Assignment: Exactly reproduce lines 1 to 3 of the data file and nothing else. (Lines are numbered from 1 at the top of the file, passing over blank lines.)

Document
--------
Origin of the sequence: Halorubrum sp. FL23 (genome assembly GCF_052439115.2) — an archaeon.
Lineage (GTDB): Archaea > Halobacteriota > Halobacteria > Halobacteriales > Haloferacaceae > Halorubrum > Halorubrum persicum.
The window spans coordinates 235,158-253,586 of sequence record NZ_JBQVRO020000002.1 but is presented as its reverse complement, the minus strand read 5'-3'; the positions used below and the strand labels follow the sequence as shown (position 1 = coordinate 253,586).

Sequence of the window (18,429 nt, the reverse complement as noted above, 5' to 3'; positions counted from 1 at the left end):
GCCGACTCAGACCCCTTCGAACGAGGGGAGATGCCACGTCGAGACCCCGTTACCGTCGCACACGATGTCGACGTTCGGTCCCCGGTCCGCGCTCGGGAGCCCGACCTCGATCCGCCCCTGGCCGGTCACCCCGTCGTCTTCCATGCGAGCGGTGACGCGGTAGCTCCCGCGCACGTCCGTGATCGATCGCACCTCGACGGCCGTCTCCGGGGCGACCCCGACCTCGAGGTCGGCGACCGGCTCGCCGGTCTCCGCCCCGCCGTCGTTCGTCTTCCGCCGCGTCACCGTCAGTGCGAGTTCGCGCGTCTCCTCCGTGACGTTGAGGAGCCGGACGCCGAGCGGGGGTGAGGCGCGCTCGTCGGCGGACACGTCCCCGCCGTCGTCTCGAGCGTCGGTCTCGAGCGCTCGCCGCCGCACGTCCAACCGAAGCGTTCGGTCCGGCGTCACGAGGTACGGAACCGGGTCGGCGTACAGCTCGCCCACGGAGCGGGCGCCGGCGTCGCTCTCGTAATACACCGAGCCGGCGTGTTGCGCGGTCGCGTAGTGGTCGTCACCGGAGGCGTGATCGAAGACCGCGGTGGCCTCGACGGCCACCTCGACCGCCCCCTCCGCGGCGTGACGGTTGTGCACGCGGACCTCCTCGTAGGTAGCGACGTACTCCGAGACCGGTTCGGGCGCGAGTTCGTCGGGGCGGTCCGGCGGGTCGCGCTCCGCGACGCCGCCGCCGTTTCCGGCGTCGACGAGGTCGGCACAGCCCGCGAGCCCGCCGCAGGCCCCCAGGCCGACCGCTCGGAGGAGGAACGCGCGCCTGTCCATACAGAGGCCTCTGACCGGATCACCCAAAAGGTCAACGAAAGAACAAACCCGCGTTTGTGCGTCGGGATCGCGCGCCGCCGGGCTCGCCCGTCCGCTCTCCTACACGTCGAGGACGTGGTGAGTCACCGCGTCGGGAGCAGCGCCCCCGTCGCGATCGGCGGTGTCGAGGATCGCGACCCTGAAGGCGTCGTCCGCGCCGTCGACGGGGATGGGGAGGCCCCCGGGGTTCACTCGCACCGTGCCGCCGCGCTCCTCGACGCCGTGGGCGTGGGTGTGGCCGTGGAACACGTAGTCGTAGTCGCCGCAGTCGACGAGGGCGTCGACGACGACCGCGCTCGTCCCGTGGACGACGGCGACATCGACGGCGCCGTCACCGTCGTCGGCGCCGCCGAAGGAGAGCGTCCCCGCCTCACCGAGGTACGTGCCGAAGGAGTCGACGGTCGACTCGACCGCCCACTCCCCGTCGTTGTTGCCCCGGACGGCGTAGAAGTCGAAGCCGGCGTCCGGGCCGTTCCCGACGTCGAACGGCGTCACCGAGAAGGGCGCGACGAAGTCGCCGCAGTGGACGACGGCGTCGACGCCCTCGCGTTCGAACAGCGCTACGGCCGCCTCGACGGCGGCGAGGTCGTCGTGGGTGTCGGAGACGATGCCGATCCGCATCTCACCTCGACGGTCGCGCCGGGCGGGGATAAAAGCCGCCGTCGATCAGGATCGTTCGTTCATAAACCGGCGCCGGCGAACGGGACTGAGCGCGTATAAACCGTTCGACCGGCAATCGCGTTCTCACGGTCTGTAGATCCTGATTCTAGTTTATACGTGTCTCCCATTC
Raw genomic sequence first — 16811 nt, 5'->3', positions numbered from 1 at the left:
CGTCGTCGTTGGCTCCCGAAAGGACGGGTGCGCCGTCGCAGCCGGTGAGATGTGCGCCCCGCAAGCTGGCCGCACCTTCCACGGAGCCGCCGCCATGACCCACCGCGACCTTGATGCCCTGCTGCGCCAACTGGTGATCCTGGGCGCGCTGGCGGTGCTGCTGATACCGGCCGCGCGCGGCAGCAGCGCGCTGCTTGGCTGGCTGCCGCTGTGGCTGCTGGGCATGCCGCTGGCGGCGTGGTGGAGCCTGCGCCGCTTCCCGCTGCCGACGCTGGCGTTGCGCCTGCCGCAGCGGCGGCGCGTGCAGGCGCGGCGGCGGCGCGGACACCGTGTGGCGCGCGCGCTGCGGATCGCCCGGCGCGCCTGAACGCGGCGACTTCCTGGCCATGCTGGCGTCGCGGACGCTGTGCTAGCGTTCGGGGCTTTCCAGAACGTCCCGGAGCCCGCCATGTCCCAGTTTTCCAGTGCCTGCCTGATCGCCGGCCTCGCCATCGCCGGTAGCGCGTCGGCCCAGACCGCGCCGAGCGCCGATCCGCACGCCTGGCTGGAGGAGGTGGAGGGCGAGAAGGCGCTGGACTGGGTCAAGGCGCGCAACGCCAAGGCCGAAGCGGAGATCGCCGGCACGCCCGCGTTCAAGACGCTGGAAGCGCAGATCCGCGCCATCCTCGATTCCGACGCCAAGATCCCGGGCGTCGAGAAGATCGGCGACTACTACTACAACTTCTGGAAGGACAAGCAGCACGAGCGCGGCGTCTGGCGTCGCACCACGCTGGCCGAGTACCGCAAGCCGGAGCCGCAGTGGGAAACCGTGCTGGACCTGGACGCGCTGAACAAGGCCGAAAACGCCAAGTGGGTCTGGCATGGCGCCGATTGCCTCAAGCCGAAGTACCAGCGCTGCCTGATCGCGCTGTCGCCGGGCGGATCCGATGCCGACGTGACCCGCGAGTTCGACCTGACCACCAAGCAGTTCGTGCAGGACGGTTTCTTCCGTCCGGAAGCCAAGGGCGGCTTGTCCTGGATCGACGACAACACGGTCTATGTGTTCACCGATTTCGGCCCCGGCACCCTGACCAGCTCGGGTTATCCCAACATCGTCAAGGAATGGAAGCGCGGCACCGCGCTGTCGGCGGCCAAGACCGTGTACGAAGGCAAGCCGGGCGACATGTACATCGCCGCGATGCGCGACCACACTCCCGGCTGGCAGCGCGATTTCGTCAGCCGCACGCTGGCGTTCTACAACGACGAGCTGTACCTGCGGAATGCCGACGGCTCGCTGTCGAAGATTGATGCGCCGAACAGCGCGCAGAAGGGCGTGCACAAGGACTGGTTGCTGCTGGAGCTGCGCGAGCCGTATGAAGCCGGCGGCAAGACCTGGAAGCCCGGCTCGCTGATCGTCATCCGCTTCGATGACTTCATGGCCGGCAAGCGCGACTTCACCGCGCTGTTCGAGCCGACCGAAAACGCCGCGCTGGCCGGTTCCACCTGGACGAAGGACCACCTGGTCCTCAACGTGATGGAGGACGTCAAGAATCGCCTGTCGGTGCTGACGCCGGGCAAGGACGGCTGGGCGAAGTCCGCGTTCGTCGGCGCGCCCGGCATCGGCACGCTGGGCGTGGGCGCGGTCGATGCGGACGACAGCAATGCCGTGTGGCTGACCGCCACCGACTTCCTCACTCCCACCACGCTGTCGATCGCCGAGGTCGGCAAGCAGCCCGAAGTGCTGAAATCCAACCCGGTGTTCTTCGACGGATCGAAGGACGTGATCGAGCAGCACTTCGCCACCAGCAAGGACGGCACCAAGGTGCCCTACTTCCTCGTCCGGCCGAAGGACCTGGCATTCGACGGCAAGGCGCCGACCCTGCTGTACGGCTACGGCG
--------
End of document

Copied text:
Origin of the sequence: Halorubrum sp. FL23 (genome assembly GCF_052439115.2) — an archaeon.
Lineage (GTDB): Archaea > Halobacteriota > Halobacteria > Halobacteriales > Haloferacaceae > Halorubrum > Halorubrum persicum.
The window spans coordinates 235,158-253,586 of sequence record NZ_JBQVRO020000002.1 but is presented as its reverse complement, the minus strand read 5'-3'; the positions used below and the strand labels follow the sequence as shown (position 1 = coordinate 253,586).